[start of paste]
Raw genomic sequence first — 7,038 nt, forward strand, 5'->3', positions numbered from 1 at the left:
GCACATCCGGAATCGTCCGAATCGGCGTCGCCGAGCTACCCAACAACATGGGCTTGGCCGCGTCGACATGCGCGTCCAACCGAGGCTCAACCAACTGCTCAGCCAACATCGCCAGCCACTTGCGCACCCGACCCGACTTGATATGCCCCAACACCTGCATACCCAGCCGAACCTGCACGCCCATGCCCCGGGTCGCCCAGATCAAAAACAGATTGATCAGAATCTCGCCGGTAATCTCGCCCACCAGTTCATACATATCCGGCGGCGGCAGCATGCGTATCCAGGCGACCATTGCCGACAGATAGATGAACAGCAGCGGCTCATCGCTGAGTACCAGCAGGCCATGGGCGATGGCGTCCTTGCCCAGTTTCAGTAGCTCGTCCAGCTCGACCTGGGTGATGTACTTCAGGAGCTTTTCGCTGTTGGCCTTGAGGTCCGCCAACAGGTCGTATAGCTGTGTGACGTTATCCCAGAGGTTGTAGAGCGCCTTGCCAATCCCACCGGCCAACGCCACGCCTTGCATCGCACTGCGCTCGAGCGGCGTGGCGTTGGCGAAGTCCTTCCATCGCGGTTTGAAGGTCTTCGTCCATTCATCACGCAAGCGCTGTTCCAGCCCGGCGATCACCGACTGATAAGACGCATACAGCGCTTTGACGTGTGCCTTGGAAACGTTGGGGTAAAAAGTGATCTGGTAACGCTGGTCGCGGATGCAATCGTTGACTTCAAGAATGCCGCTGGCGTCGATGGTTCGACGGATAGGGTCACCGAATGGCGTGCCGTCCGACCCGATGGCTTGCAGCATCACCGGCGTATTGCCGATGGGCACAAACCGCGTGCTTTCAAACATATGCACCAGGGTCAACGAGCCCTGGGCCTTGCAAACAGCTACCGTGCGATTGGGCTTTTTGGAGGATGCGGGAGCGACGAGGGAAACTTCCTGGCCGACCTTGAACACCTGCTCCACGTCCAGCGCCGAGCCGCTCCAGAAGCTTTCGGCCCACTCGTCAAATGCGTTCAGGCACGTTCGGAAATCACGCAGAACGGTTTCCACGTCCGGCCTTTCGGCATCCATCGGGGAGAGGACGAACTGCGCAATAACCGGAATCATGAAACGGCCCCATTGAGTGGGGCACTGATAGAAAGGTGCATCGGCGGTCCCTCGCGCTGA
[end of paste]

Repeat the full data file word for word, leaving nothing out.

Raw genomic sequence first — 7,038 nt, forward strand, 5'->3', positions numbered from 1 at the left:
GCACATCCGGAATCGTCCGAATCGGCGTCGCCGAGCTACCCAACAACATGGGCTTGGCCGCGTCGACATGCGCGTCCAACCGAGGCTCAACCAACTGCTCAGCCAACATCGCCAGCCACTTGCGCACCCGACCCGACTTGATATGCCCCAACACCTGCATACCCAGCCGAACCTGCACGCCCATGCCCCGGGTCGCCCAGATCAAAAACAGATTGATCAGAATCTCGCCGGTAATCTCGCCCACCAGTTCATACATATCCGGCGGCGGCAGCATGCGTATCCAGGCGACCATTGCCGACAGATAGATGAACAGCAGCGGCTCATCGCTGAGTACCAGCAGGCCATGGGCGATGGCGTCCTTGCCCAGTTTCAGTAGCTCGTCCAGCTCGACCTGGGTGATGTACTTCAGGAGCTTTTCGCTGTTGGCCTTGAGGTCCGCCAACAGGTCGTATAGCTGTGTGACGTTATCCCAGAGGTTGTAGAGCGCCTTGCCAATCCCACCGGCCAACGCCACGCCTTGCATCGCACTGCGCTCGAGCGGCGTGGCGTTGGCGAAGTCCTTCCATCGCGGTTTGAAGGTCTTCGTCCATTCATCACGCAAGCGCTGTTCCAGCCCGGCGATCACCGACTGATAAGACGCATACAGCGCTTTGACGTGTGCCTTGGAAACGTTGGGGTAAAAAGTGATCTGGTAACGCTGGTCGCGGATGCAATCGTTGACTTCAAGAATGCCGCTGGCGTCGATGGTTCGACGGATAGGGTCACCGAATGGCGTGCCGTCCGACCCGATGGCTTGCAGCATCACCGGCGTATTGCCGATGGGCACAAACCGCGTGCTTTCAAACATATGCACCAGGGTCAACGAGCCCTGGGCCTTGCAAACAGCTACCGTGCGATTGGGCTTTTTGGAGGATGCGGGAGCGACGAGGGAAACTTCCTGGCCGACCTTGAACACCTGCTCCACGTCCAGCGCCGAGCCGCTCCAGAAGCTTTCGGCCCACTCGTCAAATGCGTTCAGGCACGTTCGGAAATCACGCAGAACGGTTTCCACGTCCGGCCTTTCGGCATCCATCGGGGAGAGGACGAACTGCGCAATAACCGGAATCATGAAACGGCCCCATTGAGTGGGGCACTGATAGAAAGGTGCATCGGCGGTCCCTCGCGCTGA